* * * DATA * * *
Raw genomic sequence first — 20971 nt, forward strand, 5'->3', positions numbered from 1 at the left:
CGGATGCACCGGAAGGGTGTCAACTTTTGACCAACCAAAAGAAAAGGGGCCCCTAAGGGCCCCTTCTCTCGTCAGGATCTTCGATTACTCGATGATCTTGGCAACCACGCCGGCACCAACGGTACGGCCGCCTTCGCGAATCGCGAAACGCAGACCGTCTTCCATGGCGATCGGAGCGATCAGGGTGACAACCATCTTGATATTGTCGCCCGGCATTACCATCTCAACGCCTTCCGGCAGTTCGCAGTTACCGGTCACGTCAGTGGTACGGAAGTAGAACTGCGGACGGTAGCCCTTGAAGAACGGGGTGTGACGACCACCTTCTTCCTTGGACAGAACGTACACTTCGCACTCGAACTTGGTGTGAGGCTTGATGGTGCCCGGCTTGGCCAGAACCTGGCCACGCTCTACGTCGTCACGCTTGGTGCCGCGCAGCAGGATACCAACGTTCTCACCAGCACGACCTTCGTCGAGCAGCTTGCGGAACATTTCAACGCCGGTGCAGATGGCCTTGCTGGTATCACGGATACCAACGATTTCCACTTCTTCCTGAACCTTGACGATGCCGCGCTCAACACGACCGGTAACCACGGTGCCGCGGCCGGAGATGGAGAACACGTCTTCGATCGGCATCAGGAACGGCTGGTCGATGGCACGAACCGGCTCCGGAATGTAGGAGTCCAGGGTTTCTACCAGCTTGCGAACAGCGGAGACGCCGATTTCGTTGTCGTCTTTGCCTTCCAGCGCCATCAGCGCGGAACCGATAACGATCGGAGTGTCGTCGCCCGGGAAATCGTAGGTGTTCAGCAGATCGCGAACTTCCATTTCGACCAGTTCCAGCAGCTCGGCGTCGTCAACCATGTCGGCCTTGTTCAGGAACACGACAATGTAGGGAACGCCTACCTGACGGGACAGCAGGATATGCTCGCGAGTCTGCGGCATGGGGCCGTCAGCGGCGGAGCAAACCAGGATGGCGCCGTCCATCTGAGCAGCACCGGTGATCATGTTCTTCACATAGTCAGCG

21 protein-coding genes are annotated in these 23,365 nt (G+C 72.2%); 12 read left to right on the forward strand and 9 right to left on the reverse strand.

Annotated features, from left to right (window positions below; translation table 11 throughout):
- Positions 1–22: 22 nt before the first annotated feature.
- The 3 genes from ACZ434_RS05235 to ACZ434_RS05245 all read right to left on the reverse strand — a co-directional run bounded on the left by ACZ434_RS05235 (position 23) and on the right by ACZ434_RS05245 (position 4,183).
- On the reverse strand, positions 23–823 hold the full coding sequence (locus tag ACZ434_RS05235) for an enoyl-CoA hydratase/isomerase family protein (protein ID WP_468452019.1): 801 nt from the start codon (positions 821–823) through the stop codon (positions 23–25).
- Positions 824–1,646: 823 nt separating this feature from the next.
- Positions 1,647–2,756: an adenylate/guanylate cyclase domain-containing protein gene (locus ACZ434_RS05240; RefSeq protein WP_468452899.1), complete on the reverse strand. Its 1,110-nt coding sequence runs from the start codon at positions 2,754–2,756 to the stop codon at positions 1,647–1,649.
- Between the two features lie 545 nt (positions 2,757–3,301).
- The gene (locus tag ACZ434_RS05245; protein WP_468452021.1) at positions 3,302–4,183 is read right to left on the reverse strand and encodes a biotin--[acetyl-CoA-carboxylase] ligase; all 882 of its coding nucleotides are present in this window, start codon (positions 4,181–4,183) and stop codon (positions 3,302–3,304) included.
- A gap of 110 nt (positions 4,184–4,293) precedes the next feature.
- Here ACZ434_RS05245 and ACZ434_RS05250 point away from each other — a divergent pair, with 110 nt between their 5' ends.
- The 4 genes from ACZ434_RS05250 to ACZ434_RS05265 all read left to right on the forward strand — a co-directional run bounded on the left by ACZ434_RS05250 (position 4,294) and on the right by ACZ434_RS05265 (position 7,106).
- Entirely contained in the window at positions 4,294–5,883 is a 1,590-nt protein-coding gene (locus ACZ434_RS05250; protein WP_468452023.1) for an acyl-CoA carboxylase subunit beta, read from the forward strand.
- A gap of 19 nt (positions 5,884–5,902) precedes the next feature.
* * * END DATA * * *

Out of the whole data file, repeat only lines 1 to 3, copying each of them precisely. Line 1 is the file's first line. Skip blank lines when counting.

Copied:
Raw genomic sequence first — 20971 nt, forward strand, 5'->3', positions numbered from 1 at the left:
CGGATGCACCGGAAGGGTGTCAACTTTTGACCAACCAAAAGAAAAGGGGCCCCTAAGGGCCCCTTCTCTCGTCAGGATCTTCGATTACTCGATGATCTTGGCAACCACGCCGGCACCAACGGTACGGCCGCCTTCGCGAATCGCGAAACGCAGACCGTCTTCCATGGCGATCGGAGCGATCAGGGTGACAACCATCTTGATATTGTCGCCCGGCATTACCATCTCAACGCCTTCCGGCAGTTCGCAGTTACCGGTCACGTCAGTGGTACGGAAGTAGAACTGCGGACGGTAGCCCTTGAAGAACGGGGTGTGACGACCACCTTCTTCCTTGGACAGAACGTACACTTCGCACTCGAACTTGGTGTGAGGCTTGATGGTGCCCGGCTTGGCCAGAACCTGGCCACGCTCTACGTCGTCACGCTTGGTGCCGCGCAGCAGGATACCAACGTTCTCACCAGCACGACCTTCGTCGAGCAGCTTGCGGAACATTTCAACGCCGGTGCAGATGGCCTTGCTGGTATCACGGATACCAACGATTTCCACTTCTTCCTGAACCTTGACGATGCCGCGCTCAACACGACCGGTAACCACGGTGCCGCGGCCGGAGATGGAGAACACGTCTTCGATCGGCATCAGGAACGGCTGGTCGATGGCACGAACCGGCTCCGGAATGTAGGAGTCCAGGGTTTCTACCAGCTTGCGAACAGCGGAGACGCCGATTTCGTTGTCGTCTTTGCCTTCCAGCGCCATCAGCGCGGAACCGATAACGATCGGAGTGTCGTCGCCCGGGAAATCGTAGGTGTTCAGCAGATCGCGAACTTCCATTTCGACCAGTTCCAGCAGCTCGGCGTCGTCAACCATGTCGGCCTTGTTCAGGAACACGACAATGTAGGGAACGCCTACCTGACGGGACAGCAGGATATGCTCGCGAGTCTGCGGCATGGGGCCGTCAGCGGCGGAGCAAACCAGGATGGCGCCGTCCATCTGAGCAGCACCGGTGATCATGTTCTTCACATAGTCAGCG

21 protein-coding genes are annotated in these 23,365 nt (G+C 72.2%); 12 read left to right on the forward strand and 9 right to left on the reverse strand.